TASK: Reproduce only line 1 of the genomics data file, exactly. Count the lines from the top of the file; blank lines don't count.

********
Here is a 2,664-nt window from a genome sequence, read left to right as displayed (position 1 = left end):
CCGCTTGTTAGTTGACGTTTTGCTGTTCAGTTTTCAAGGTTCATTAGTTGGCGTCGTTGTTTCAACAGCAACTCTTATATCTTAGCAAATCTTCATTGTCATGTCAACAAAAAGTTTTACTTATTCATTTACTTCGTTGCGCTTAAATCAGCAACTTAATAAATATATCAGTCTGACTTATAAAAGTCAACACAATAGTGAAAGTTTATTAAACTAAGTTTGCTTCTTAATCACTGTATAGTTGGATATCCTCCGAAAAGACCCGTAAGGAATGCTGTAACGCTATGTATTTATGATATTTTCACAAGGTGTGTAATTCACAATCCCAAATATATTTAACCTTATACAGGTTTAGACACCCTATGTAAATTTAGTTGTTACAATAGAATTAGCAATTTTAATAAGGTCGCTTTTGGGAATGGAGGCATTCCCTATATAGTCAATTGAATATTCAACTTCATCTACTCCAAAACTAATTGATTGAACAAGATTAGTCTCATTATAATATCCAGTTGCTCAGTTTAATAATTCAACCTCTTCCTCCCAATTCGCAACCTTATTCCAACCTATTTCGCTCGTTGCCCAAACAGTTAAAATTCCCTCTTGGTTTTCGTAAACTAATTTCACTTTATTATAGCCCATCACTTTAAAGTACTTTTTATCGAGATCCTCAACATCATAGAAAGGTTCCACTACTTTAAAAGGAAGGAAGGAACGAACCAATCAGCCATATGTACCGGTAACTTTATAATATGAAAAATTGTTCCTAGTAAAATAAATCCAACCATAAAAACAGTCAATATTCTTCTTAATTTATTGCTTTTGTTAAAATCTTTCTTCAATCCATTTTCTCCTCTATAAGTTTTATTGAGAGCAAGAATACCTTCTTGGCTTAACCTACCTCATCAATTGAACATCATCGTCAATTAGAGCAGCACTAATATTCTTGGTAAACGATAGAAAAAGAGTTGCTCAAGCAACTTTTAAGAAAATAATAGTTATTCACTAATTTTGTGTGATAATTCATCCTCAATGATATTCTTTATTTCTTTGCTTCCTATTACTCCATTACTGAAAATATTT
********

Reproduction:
Here is a 2,664-nt window from a genome sequence, read left to right as displayed (position 1 = left end):